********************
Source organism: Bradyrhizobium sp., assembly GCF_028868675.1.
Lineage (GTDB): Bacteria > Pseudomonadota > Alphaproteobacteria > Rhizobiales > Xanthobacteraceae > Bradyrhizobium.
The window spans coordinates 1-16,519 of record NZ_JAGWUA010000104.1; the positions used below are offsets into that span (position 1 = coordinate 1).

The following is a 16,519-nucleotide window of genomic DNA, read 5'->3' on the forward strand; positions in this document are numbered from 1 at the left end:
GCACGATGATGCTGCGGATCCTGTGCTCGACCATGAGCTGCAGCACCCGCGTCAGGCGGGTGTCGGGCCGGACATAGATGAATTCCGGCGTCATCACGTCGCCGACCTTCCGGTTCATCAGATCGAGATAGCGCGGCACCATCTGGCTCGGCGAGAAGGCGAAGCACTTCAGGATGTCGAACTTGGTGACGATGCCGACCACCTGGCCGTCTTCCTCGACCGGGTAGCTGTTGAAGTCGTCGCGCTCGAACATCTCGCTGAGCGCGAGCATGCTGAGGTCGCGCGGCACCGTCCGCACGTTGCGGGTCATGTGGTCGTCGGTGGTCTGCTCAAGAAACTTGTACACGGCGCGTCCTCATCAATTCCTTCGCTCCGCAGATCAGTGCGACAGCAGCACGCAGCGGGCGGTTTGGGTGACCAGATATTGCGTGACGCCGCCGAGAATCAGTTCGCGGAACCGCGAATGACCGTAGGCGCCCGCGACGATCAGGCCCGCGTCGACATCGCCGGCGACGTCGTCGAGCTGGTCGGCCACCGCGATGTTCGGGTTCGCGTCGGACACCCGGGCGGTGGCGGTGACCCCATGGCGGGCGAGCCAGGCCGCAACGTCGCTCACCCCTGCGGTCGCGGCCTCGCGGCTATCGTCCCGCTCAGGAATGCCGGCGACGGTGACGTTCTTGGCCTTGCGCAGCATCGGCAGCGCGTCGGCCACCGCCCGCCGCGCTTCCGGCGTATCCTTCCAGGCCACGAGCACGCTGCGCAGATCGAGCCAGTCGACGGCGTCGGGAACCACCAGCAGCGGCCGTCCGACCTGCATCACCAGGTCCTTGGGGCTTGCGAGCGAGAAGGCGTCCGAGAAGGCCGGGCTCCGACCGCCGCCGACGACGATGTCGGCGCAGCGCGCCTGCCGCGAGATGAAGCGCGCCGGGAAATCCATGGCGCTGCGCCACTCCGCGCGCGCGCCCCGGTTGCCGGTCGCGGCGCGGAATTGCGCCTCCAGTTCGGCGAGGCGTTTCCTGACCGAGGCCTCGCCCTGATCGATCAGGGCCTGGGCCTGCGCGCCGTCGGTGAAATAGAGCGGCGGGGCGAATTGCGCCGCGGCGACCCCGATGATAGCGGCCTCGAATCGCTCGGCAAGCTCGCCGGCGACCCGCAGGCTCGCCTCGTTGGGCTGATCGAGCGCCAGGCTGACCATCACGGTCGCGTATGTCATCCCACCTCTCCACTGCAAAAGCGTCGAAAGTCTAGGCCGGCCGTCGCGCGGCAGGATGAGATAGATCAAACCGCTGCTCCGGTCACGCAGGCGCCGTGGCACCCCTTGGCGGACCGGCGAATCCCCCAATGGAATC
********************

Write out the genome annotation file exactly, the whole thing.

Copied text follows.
Source organism: Bradyrhizobium sp., assembly GCF_028868675.1.
Lineage (GTDB): Bacteria > Pseudomonadota > Alphaproteobacteria > Rhizobiales > Xanthobacteraceae > Bradyrhizobium.
The window spans coordinates 1-16,519 of record NZ_JAGWUA010000104.1; the positions used below are offsets into that span (position 1 = coordinate 1).

The following is a 16,519-nucleotide window of genomic DNA, read 5'->3' on the forward strand; positions in this document are numbered from 1 at the left end:
GCACGATGATGCTGCGGATCCTGTGCTCGACCATGAGCTGCAGCACCCGCGTCAGGCGGGTGTCGGGCCGGACATAGATGAATTCCGGCGTCATCACGTCGCCGACCTTCCGGTTCATCAGATCGAGATAGCGCGGCACCATCTGGCTCGGCGAGAAGGCGAAGCACTTCAGGATGTCGAACTTGGTGACGATGCCGACCACCTGGCCGTCTTCCTCGACCGGGTAGCTGTTGAAGTCGTCGCGCTCGAACATCTCGCTGAGCGCGAGCATGCTGAGGTCGCGCGGCACCGTCCGCACGTTGCGGGTCATGTGGTCGTCGGTGGTCTGCTCAAGAAACTTGTACACGGCGCGTCCTCATCAATTCCTTCGCTCCGCAGATCAGTGCGACAGCAGCACGCAGCGGGCGGTTTGGGTGACCAGATATTGCGTGACGCCGCCGAGAATCAGTTCGCGGAACCGCGAATGACCGTAGGCGCCCGCGACGATCAGGCCCGCGTCGACATCGCCGGCGACGTCGTCGAGCTGGTCGGCCACCGCGATGTTCGGGTTCGCGTCGGACACCCGGGCGGTGGCGGTGACCCCATGGCGGGCGAGCCAGGCCGCAACGTCGCTCACCCCTGCGGTCGCGGCCTCGCGGCTATCGTCCCGCTCAGGAATGCCGGCGACGGTGACGTTCTTGGCCTTGCGCAGCATCGGCAGCGCGTCGGCCACCGCCCGCCGCGCTTCCGGCGTATCCTTCCAGGCCACGAGCACGCTGCGCAGATCGAGCCAGTCGACGGCGTCGGGAACCACCAGCAGCGGCCGTCCGACCTGCATCACCAGGTCCTTGGGGCTTGCGAGCGAGAAGGCGTCCGAGAAGGCCGGGCTCCGACCGCCGCCGACGACGATGTCGGCGCAGCGCGCCTGCCGCGAGATGAAGCGCGCCGGGAAATCCATGGCGCTGCGCCACTCCGCGCGCGCGCCCCGGTTGCCGGTCGCGGCGCGGAATTGCGCCTCCAGTTCGGCGAGGCGTTTCCTGACCGAGGCCTCGCCCTGATCGATCAGGGCCTGGGCCTGCGCGCCGTCGGTGAAATAGAGCGGCGGGGCGAATTGCGCCGCGGCGACCCCGATGATAGCGGCCTCGAATCGCTCGGCAAGCTCGCCGGCGACCCGCAGGCTCGCCTCGTTGGGCTGATCGAGCGCCAGGCTGACCATCACGGTCGCGTATGTCATCCCACCTCTCCACTGCAAAAGCGTCGAAAGTCTAGGCCGGCCGTCGCGCGGCAGGATGAGATAGATCAAACCGCTGCTCCGGTCACGCAGGCGCCGTGGCACCCCTTGGCGGACCGGCGAATCCCCCAATGGAATC